Judgment No. HB 91/06
Case No. HC 1307/06
IN THE HIGH COURT OF ZIMBABWE
BULAWAYO 18 SEPTEMBER 2006
NDOU J: The accused was aged 33 at the time of the offence. She is a female first offender. She was convicted by a Gweru Provincial Magistrate of theft of a table cloth, 20 kilograms of meat, 2 kilograms of sugar, 2 bars of soap and a black jersey, the property of her employer at the time. She was employed by the complainant as a domestic worker of the type commonly referred to as maid. She pleaded guilty to the charge and nothing turns on the conviction. The total value stolen was put at $258 200 000 and $250 000 000,00 worth of property was recovered. When I carefully analysed the above-mentioned stolen items I found the value unusual for the kind of domestic items stolen. I queried, in particular, the value of the table cloth of $250 000 000,00. Even though it was said to be of Irish origin, I felt that the value was unusually high. The learned trial magistrate responded as follows:
“I was also surprised to see a table cloth being valued at such a price when I was reading the state papers. I then asked the prosecutor about it and he also said he had done the same to [sic] the complainant who in turn insisted that it was valued $250 000,00. I was left with no choice but to accept that value since it was the complainant’s word which is to be believed …” (emphasis added)
Because of the value of the table cloth in particular, the accused was sentenced to 40 months imprisonment, of which 10 months was suspended on conditions of
good behaviour. She is currently serving an effective sentence of 30 months imprisonment. It is trite that, on the question of the value of the stolen property, the court should carefully examine the nature of the items and their stated value. The court should also use its general knowledge of the items – S v Damutoni & Anor HH-106-02 and S v Mpofu HB-89-03. When determining an appropriate sentence, the trial court should exercise its discretion judicially in determining the magnitude or quantitative significance of the crime. The court cannot simply accept the say-so of the victim of the crime on the value of stolen property damage or prejudice. In casu, the fact that the table cloth is valued at $250 000,000,00 is largely fortuitous. There is no evidence that, on account of her employment as a maid, she must have known that it carried such a value – S v Whitehead 1971(4) SA 613 (A). It is clear that the trial magistrate over-emphasised the value of the stolen property and imposed a long term of imprisonment. The value of the article is not the all important element. The words of BEADLECJ, in R v David and Alfred 1964 RLR 2 at 5 B-C, are instructive. The learned Chief Justice said:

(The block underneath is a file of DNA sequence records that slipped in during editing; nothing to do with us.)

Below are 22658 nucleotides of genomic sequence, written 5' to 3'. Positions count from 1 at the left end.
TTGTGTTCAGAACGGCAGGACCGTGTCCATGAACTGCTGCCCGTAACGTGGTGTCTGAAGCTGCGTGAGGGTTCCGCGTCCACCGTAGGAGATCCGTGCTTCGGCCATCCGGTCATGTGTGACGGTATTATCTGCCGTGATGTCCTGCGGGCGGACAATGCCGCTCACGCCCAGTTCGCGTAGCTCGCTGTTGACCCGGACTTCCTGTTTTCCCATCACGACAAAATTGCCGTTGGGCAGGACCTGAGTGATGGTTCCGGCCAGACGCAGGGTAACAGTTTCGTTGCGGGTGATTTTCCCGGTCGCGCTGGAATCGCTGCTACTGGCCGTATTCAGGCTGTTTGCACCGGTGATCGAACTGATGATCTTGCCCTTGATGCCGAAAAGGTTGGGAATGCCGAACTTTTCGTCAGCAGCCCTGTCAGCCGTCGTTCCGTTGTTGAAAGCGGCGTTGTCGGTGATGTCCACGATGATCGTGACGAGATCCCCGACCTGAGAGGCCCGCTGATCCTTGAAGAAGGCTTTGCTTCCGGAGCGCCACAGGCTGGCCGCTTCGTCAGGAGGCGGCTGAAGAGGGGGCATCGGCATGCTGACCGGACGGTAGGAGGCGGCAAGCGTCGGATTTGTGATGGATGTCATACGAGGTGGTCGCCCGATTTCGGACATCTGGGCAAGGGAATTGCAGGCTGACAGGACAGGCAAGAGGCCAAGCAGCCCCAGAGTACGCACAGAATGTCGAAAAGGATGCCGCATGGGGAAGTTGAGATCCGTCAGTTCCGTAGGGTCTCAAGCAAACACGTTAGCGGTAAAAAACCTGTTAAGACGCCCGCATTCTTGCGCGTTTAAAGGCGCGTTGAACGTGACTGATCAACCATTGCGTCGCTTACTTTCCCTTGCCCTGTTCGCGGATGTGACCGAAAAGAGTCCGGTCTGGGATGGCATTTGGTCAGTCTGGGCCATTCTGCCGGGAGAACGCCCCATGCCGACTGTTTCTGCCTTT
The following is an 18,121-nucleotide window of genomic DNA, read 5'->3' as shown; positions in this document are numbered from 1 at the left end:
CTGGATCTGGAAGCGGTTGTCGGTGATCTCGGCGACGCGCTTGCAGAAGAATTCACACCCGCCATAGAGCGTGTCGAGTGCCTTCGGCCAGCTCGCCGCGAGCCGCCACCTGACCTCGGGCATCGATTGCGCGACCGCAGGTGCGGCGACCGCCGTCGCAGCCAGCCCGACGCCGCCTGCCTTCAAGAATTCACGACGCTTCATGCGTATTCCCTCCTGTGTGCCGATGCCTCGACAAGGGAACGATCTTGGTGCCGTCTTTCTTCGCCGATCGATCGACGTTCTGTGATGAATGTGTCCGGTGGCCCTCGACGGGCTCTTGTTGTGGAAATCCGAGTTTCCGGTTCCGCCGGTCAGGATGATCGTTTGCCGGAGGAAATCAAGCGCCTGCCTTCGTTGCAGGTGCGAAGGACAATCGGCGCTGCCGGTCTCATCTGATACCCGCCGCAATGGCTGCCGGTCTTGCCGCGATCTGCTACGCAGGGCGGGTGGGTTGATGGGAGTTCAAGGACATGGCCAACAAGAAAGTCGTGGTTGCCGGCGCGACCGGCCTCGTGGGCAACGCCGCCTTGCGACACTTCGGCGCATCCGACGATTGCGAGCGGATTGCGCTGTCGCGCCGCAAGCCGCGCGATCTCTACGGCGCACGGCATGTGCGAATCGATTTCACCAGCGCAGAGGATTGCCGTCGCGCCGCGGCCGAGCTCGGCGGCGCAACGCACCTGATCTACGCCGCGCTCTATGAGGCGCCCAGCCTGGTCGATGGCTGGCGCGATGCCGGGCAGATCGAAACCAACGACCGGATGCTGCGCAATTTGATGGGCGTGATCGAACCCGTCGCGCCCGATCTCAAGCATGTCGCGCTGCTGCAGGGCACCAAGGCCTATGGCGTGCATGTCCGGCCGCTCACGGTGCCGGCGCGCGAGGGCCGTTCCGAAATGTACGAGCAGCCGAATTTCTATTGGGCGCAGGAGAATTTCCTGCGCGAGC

“The value of the article stolen is one of the features to be taken into account in assessing the moral blameworthiness of the accused, but it should not itself be carried too far, and there is no question of a mathematical relationship between the value of the article stolen and the punishment imposed. A broad assessment of the relationship between the value of the article stolen is all that is required.”
And at 5-G the learned Chief Justice went on to state: